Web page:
Jakob Himmelstrand has set routines in the morning when he plays the piano and the electric bass. Then it’s time for the day’s French lesson. Tamara Himmelstrand, who speaks several languages, has grammar books and French children’s books out on the table as a support. Rebecka sits along and sometimes Mikael too. In this way the others pick up a whole lot of the foreign language.

“The challenge is to find appealing doors of entry,” according to Tamara Himmelstrand. “It has to be interesting and fun to get the children along with me. The Internet is a very good help,” she says. She even uses some Swedish school textbooks in maths and Swedish language.

“Our pedagogy is based on the fact that we have children who are difficult to motivate. And so it is even more important to build up their knowledge by being sensitive to the children’s interests.”

To be able to keep up with subjects like chemistry, biology and math Tamara Himmelstrand prepares before every new unit study. Jonas Himmelstrand, who has studied mathematics at the university, can take over and add with his knowledge when the levels get higher.

“I learn a lot of fun things with the children, and we do this together. And there are advantages with learning from one another. Mikael learns a lot from Rebecka and Rebecka learns from Jakob, or the other way around.”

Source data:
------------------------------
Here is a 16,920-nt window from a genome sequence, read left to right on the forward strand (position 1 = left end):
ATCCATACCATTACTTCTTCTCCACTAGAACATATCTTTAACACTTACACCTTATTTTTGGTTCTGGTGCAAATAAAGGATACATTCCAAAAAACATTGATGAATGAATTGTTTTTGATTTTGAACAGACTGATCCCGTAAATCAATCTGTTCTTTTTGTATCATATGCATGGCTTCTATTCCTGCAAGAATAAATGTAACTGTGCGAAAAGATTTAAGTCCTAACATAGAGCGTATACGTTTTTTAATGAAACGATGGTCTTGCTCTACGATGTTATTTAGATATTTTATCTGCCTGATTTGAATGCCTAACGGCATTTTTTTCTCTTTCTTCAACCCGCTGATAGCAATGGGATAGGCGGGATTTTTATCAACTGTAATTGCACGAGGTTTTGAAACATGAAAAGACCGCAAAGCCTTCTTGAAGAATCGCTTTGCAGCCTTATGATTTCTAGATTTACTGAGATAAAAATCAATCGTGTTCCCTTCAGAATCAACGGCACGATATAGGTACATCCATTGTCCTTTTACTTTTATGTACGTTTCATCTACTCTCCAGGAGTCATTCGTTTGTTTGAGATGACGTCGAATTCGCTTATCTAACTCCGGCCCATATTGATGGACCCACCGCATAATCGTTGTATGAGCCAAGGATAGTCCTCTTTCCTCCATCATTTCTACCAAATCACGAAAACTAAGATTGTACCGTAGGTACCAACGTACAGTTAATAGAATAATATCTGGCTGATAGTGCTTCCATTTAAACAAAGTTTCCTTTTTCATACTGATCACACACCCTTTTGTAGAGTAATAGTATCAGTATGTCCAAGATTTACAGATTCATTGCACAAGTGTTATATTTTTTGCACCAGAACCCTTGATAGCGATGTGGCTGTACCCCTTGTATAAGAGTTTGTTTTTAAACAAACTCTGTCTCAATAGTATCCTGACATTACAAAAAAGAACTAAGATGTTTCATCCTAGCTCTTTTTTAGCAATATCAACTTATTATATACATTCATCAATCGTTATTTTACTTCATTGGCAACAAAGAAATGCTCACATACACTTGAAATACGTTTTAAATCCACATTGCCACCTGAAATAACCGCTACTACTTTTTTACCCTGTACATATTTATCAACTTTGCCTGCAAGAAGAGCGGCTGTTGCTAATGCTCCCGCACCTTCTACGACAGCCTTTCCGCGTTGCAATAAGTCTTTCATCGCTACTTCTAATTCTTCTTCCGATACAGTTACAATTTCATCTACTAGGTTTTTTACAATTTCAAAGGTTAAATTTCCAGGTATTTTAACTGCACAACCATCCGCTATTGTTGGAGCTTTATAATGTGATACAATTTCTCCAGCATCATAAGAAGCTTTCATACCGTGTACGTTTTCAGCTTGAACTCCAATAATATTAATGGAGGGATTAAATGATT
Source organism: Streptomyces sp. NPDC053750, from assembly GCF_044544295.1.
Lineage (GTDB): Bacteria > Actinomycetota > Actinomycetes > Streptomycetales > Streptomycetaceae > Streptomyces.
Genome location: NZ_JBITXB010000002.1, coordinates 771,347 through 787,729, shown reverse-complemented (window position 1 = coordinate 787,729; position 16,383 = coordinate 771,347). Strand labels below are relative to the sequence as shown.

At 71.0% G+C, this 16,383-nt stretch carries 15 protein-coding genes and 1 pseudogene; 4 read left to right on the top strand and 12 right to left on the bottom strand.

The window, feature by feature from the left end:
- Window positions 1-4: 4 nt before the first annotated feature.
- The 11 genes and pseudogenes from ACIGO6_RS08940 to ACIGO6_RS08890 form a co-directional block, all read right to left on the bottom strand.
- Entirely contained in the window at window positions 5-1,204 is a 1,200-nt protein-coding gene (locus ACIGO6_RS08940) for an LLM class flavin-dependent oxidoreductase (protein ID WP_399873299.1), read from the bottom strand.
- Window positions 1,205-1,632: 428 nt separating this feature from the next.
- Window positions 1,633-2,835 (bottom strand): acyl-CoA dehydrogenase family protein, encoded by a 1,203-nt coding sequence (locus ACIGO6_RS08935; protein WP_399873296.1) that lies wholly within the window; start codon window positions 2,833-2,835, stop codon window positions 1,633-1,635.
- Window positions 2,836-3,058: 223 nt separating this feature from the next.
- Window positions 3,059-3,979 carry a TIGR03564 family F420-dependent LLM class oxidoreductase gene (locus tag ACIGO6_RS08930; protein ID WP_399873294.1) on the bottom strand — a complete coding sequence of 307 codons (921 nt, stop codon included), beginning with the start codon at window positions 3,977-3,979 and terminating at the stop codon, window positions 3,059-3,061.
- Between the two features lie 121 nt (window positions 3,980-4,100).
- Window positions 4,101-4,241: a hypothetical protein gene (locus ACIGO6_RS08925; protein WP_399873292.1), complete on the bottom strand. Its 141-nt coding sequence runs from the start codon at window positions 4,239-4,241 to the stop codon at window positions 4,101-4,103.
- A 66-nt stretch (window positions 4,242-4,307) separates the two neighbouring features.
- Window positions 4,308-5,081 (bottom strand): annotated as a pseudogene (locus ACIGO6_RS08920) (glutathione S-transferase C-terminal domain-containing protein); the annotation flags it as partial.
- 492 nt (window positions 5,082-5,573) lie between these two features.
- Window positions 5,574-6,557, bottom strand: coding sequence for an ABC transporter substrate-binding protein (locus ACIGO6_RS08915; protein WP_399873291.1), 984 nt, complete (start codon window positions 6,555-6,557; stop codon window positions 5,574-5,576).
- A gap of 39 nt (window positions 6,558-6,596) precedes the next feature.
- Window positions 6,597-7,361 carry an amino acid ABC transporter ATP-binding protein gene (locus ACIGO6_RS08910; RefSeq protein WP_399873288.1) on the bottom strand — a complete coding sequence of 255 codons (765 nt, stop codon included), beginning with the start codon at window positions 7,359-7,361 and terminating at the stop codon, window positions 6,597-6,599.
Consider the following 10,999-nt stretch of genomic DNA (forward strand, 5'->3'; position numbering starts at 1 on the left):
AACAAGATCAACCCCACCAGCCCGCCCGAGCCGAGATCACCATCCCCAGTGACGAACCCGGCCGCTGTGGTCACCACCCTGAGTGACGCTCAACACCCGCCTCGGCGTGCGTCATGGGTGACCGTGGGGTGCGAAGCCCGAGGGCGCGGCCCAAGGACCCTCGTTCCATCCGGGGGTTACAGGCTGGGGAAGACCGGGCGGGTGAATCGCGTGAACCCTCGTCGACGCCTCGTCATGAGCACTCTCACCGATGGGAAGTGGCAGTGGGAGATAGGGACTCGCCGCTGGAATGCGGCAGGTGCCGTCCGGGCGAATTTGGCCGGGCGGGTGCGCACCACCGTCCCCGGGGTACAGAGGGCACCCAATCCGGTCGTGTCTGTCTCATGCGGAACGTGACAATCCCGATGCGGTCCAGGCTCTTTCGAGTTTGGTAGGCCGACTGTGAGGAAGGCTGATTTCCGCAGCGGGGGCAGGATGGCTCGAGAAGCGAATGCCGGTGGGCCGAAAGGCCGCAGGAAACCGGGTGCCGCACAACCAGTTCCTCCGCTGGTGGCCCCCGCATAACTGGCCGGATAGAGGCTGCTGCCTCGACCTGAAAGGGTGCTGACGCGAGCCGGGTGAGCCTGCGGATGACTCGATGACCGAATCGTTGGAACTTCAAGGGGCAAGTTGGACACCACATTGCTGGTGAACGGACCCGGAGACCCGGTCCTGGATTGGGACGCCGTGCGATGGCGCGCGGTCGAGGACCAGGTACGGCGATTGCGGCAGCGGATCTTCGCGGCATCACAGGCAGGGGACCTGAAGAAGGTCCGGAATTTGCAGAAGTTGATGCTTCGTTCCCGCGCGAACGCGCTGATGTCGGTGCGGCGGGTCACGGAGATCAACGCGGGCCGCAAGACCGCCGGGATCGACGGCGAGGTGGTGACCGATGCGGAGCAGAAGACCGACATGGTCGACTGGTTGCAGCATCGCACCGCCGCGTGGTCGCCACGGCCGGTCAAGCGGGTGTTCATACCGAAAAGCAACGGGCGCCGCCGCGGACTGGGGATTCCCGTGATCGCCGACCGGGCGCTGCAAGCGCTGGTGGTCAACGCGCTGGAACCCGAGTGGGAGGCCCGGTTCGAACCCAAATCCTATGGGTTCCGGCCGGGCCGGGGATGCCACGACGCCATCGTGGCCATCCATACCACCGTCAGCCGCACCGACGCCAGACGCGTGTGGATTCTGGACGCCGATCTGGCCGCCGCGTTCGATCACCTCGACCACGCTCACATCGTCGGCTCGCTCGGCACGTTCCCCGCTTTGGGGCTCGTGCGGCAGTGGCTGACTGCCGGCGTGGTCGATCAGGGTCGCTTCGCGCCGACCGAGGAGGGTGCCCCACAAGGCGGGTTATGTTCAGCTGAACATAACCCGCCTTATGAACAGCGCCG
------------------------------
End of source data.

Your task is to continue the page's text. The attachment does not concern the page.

The structured part of the teaching ends at lunch. Then the children get to choose their activities.

“Rebecka is artistically talented. She paints and writes a lot, and we see that she does very well when she gets to develop at her own speed,” says Jonas Himmelstrand.

Jakob Himmelstrand is musically talented and likes to spend more time playing the piano or the electric bass in the afternoon. Beatles songs are among his favorites.

When we sit in the living room and chat the classroom feels very far away. Maybe there are more books and painting materials here than in most family’s living room. But no school benches or chairs—and empty of other children. A question that almost immediately comes up is the question of peers.

How is it to not have classmates?

“I like it best at home with my siblings and parents. When I went to the pre-school class at age six, I couldn’t concentrate. I got quite dizzy in my head. This is much better,” says Rebecka Himmelstrand.

Jonas Himmelstrand explains that the family is closely connected and enjoy their lifestyle of being able to control their own time.

That home education would be the same as social isolation, Jonas Himmelstrand rejects. Rebecka goes to dancing lessons twice a week; she sings in a choir and participates in theatre. And then she has friends she plays with in the area. The family is often out on different activities and meets other home educating families.

“Adults presume that children should only socialise with peers in school. There is no evidence that school is the best learning environment. The opposite can be said to be true. School isolates children from their safe family environment. With the social climate today, there is psychological ill health and bullying in school,” says Jonas Himmelstrand.

Tamara Himmelstrand did have certain fears about social isolation before the family started home educating.